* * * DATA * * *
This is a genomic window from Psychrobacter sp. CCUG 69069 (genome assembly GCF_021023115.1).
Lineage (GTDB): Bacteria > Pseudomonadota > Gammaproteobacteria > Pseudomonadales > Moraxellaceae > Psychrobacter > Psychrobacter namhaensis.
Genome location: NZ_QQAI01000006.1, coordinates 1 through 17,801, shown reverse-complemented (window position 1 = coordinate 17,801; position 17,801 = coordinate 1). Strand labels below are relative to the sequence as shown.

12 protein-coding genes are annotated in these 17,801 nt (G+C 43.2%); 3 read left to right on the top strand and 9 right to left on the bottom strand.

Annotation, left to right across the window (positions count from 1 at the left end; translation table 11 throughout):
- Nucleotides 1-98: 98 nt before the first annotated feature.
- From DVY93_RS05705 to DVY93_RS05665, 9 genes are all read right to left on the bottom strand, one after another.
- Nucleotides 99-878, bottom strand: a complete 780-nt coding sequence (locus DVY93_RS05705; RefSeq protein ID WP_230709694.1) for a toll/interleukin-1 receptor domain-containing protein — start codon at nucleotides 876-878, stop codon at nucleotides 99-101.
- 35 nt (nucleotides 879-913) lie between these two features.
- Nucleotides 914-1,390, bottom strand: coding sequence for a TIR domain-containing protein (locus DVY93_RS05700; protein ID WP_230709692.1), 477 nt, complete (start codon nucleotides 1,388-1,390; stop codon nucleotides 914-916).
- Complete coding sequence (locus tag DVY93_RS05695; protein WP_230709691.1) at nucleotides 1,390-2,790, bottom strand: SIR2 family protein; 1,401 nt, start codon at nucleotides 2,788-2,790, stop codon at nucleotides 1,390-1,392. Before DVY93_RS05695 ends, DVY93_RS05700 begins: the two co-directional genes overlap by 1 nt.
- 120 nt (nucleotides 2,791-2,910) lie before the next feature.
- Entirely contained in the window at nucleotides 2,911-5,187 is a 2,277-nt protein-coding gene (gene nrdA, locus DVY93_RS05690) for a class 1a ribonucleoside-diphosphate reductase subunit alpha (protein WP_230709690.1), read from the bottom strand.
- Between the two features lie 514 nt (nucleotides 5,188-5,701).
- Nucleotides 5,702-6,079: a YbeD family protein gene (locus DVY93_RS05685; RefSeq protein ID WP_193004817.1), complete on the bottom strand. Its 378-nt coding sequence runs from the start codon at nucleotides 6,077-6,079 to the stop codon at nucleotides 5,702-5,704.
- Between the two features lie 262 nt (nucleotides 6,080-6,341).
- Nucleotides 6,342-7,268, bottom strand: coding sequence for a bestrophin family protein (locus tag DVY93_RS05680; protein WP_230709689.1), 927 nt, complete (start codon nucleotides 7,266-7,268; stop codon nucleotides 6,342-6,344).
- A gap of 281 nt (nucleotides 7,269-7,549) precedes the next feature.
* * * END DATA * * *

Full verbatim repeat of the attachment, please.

This is a genomic window from Psychrobacter sp. CCUG 69069 (genome assembly GCF_021023115.1).
Lineage (GTDB): Bacteria > Pseudomonadota > Gammaproteobacteria > Pseudomonadales > Moraxellaceae > Psychrobacter > Psychrobacter namhaensis.
Genome location: NZ_QQAI01000006.1, coordinates 1 through 17,801, shown reverse-complemented (window position 1 = coordinate 17,801; position 17,801 = coordinate 1). Strand labels below are relative to the sequence as shown.

12 protein-coding genes are annotated in these 17,801 nt (G+C 43.2%); 3 read left to right on the top strand and 9 right to left on the bottom strand.

Annotation, left to right across the window (positions count from 1 at the left end; translation table 11 throughout):
- Nucleotides 1-98: 98 nt before the first annotated feature.
- From DVY93_RS05705 to DVY93_RS05665, 9 genes are all read right to left on the bottom strand, one after another.
- Nucleotides 99-878, bottom strand: a complete 780-nt coding sequence (locus DVY93_RS05705; RefSeq protein ID WP_230709694.1) for a toll/interleukin-1 receptor domain-containing protein — start codon at nucleotides 876-878, stop codon at nucleotides 99-101.
- 35 nt (nucleotides 879-913) lie between these two features.
- Nucleotides 914-1,390, bottom strand: coding sequence for a TIR domain-containing protein (locus DVY93_RS05700; protein ID WP_230709692.1), 477 nt, complete (start codon nucleotides 1,388-1,390; stop codon nucleotides 914-916).
- Complete coding sequence (locus tag DVY93_RS05695; protein WP_230709691.1) at nucleotides 1,390-2,790, bottom strand: SIR2 family protein; 1,401 nt, start codon at nucleotides 2,788-2,790, stop codon at nucleotides 1,390-1,392. Before DVY93_RS05695 ends, DVY93_RS05700 begins: the two co-directional genes overlap by 1 nt.
- 120 nt (nucleotides 2,791-2,910) lie before the next feature.
- Entirely contained in the window at nucleotides 2,911-5,187 is a 2,277-nt protein-coding gene (gene nrdA, locus DVY93_RS05690) for a class 1a ribonucleoside-diphosphate reductase subunit alpha (protein WP_230709690.1), read from the bottom strand.
- Between the two features lie 514 nt (nucleotides 5,188-5,701).
- Nucleotides 5,702-6,079: a YbeD family protein gene (locus DVY93_RS05685; RefSeq protein ID WP_193004817.1), complete on the bottom strand. Its 378-nt coding sequence runs from the start codon at nucleotides 6,077-6,079 to the stop codon at nucleotides 5,702-5,704.
- Between the two features lie 262 nt (nucleotides 6,080-6,341).
- Nucleotides 6,342-7,268, bottom strand: coding sequence for a bestrophin family protein (locus tag DVY93_RS05680; protein WP_230709689.1), 927 nt, complete (start codon nucleotides 7,266-7,268; stop codon nucleotides 6,342-6,344).
- A gap of 281 nt (nucleotides 7,269-7,549) precedes the next feature.